Recently I overhead someone ask where they could find a vintage version of a college T-shirt. Meaning one that “looks used and old.” They didn’t want the new seal or mascot, they wanted the old one. The original. It got me thinking—what makes us so fascinated by the “antique” or “vintage” look? Isn’t the idea to move into the future, not into the 1960s? Obviously not, and the same seems to apply to our attitudes toward t-shirts, parents, and cars, among other things.
Stage one is the novelty stage—we love what’s new, because it’s new, and are excited about our new purchase. The “honeymoon” stage of buying a car fits in here. We are the first to drive anywhere during the first year we own the car. Our attitude toward our parents are the same: in our first 5-8 years of our lives our parents know everything, and we love them to death. They know all. Until stage two, when it all starts to go downhill.
Stage two is, in vehicle years, from about 40,000 miles to 100,000 miles. It’s not new enough to be fun still, and it’s not a vintage old car with a wooden dashboard. This is also the “teenage” phase if you apply it to your parents. They aren’t so fun anymore between ages ten and twenty. That t-shirt is also just outdated at this point, or stained with sweaty circles. Not vintage old, just boring old. It’s not new, and not yet cool and vintage (if it will ever reach such esteemed status). See the trend?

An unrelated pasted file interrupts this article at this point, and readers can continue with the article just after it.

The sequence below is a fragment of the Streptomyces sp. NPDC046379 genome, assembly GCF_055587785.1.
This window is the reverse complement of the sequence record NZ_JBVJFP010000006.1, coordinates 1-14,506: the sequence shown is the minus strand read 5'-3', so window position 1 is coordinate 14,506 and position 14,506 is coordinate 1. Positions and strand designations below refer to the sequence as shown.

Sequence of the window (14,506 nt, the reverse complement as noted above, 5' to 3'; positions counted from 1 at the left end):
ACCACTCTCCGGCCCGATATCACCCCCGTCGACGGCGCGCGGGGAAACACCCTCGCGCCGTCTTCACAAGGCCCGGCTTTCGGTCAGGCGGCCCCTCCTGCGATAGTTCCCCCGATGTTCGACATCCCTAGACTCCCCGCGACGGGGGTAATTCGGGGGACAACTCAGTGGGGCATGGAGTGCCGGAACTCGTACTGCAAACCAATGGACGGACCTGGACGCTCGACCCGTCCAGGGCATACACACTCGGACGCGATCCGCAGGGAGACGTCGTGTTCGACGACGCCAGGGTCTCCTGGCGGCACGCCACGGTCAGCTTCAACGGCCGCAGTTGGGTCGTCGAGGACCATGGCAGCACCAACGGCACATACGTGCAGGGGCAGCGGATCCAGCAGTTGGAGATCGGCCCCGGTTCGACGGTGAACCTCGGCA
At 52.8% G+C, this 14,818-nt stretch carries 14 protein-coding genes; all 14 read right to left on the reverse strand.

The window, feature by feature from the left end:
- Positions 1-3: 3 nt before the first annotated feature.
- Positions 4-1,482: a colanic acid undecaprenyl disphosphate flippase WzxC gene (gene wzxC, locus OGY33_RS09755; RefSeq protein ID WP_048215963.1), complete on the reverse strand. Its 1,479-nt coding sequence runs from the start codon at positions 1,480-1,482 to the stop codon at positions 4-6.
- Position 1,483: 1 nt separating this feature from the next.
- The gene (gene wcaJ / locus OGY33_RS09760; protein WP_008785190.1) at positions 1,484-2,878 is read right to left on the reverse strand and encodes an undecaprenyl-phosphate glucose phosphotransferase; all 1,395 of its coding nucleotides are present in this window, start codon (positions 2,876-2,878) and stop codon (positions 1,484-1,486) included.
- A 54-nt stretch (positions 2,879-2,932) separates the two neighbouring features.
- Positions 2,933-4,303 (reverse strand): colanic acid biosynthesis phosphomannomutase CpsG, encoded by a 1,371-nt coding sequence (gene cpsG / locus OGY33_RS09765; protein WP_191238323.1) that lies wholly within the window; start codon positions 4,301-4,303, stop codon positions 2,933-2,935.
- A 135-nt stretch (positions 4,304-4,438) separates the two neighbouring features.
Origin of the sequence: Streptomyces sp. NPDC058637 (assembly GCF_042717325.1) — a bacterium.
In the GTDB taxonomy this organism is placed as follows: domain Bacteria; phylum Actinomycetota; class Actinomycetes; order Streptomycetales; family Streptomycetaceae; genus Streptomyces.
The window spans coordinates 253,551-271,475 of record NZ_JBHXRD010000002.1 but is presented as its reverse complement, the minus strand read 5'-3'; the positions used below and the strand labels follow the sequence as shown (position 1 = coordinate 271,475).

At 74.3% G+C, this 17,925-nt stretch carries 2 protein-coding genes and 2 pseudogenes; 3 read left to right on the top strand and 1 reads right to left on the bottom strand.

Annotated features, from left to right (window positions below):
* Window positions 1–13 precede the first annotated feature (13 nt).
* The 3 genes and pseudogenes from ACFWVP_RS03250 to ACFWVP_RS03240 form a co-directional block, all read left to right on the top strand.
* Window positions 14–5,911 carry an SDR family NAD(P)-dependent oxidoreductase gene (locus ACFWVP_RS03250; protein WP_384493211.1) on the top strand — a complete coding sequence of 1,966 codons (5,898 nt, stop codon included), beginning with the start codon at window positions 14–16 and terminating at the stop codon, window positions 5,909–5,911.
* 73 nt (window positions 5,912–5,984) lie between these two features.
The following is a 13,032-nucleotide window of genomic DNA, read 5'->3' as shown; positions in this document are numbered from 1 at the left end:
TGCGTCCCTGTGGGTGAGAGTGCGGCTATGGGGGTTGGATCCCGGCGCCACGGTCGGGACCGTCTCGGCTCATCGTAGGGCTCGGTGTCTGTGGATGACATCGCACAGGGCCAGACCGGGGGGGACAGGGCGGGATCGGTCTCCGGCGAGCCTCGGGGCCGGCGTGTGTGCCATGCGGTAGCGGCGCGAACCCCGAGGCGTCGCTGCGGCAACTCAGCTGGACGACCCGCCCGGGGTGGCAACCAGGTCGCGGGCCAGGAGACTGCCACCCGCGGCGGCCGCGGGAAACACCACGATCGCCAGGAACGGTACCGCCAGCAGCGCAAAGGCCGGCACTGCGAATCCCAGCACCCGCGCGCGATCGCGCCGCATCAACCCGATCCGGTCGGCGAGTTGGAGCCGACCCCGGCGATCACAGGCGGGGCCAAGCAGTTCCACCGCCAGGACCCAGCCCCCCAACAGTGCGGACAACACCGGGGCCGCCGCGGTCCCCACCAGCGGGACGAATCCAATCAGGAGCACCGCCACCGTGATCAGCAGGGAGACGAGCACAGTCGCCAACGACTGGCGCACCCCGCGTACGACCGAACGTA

Stage three is the coveted, but rarely attained “old school” category. This means the t-shirt, or vehicle, has aged beautifully and is now a rare gem that few people have. Maybe the rarity makes it special, or maybe it’s the sentimentality that comes with it being so daggon old. Either way, everyone wants it, and almost nobody can have it. It’s similar with parents. After age 20-25, parents start to get smarter, and hanging out with your parents is no longer uncool. In fact, by this point everyone’s mature enough to recognize a great relationship, t-shirt, or vehicle, when they see it.
What else do you think gets better with time?